At the end of the day, the results were in. The panel urged the FDA to revoke approval of Avastin for breast cancer treatment. The promising benefits of the early studies were not borne out in later studies, and the drug that yesterday was thought to be so promising for the future is no longer being hailed as such. In these larger studies, of thousands of patients, the progression-free-survival time had not the 5 month increase shown by the first studies, but only one to three months, depending on the study. And one to three months, said the panel, was not worth the side effects. Side effects demonstrated in the new studies include significant neurological problems including strokes, bleeding, hypertension, and the like. These “side effects” are damaging to one’s quality of life overall, making it not worth the extra one to three months that this $88,000 drug (unsubsidized cost) may offer.
The FDA will likely follow the panel’s recommendation. Doctors will only be able to prescribe it “off label” for breast cancer, which means insurance companies will not reimburse for its use. The promise that the cancer communities had hoped for has been dashed.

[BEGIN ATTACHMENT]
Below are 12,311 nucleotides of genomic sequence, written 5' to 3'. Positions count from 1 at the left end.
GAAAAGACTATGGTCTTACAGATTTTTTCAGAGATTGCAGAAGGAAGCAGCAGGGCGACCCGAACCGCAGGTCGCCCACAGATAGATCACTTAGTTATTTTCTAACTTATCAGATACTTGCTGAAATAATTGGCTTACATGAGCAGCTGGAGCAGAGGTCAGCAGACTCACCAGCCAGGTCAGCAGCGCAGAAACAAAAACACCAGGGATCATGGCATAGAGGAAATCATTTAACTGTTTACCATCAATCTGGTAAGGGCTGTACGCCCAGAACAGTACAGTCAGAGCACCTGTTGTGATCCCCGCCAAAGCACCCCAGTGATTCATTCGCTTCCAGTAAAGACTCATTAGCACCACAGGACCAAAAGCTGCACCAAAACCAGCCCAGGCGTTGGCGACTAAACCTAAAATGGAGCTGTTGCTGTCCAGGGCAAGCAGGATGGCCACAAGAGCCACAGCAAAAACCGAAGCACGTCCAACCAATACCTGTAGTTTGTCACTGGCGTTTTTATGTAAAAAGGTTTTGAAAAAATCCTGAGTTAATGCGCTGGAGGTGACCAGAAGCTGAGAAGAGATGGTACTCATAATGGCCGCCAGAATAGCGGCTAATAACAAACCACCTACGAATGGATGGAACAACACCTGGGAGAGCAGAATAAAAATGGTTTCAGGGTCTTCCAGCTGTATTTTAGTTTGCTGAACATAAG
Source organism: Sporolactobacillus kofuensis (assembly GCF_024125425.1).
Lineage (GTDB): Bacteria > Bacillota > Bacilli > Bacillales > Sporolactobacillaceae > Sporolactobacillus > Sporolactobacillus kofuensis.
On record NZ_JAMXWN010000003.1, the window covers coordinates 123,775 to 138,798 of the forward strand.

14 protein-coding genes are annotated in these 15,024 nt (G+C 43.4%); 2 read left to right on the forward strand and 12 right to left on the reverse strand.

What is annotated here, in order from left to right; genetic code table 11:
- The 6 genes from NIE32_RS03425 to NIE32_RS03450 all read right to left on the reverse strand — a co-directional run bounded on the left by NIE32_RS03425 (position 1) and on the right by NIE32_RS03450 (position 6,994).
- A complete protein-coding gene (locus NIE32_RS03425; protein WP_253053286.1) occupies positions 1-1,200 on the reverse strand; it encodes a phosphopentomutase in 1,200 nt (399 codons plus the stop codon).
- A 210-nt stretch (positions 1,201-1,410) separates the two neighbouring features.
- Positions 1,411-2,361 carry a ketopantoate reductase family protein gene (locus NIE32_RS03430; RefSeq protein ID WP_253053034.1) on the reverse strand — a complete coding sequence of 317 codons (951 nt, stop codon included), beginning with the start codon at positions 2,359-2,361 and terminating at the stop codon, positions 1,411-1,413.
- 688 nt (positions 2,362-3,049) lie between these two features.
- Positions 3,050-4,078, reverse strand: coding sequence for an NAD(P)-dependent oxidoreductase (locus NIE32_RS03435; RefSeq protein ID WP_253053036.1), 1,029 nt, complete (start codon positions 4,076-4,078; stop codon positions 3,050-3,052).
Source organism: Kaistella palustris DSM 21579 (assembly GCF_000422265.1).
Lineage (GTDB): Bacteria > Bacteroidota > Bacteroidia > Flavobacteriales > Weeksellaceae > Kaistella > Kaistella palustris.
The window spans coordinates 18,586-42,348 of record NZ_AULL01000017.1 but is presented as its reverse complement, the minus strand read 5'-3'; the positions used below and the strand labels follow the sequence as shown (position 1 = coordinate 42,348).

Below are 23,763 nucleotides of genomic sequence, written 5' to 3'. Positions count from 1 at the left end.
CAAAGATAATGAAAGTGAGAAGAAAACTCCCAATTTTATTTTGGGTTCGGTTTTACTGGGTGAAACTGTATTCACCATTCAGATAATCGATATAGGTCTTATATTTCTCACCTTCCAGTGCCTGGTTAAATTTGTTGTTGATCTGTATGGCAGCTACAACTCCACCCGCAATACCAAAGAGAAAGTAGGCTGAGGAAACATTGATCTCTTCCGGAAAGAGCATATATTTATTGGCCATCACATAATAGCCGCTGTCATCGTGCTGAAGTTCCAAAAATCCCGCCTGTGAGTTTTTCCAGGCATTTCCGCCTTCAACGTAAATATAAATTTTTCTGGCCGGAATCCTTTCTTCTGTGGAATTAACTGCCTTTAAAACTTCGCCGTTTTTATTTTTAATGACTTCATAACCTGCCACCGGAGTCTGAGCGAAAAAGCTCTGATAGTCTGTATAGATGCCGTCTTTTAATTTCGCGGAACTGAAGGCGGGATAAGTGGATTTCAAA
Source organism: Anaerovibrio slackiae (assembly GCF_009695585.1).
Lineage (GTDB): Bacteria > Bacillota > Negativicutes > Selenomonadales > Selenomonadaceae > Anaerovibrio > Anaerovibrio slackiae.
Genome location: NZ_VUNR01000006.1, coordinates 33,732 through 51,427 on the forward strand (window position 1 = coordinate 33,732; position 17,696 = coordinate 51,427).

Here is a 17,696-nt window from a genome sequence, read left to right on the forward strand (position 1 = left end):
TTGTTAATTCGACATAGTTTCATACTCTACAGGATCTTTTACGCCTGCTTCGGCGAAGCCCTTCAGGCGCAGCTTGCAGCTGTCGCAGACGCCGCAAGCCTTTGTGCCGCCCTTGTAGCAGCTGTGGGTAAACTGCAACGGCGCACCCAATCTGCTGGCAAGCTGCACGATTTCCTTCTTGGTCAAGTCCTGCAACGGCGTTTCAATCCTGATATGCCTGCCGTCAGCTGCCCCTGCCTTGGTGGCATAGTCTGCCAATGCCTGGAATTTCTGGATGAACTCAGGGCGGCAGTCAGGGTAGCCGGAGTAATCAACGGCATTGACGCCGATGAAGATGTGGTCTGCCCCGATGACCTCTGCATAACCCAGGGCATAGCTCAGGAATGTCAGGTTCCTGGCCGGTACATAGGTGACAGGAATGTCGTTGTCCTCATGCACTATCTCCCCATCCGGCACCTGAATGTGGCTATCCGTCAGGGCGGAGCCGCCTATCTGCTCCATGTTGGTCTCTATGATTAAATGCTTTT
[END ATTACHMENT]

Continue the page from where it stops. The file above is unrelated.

But this is the way that research works, I must remember. There are breakthroughs, and then there are follow up studies. Science is not based on hope or miracles, but testing and proof. Studies must be repeatable with consistent results. That’s what we learn in science, and why the scientific method that your children are learning is so very, very important. Science is not magical thinking. Science is irrefutable. And if one result is not repeatable, it’s not science. It’s just luck.
We need more than luck. Since the studies now show that this drug will not help patients significantly more than it harms them, the panel is making the right decision. The oncologists are being given good, science-based guidance. My oncologist will not recommend the Avastin when I meet with her the week before BlogHer. And when I come home, I will take a single chemotherapy pill each morning and evening, and not supplement it with this drug, Avastin, for which we held out such hope.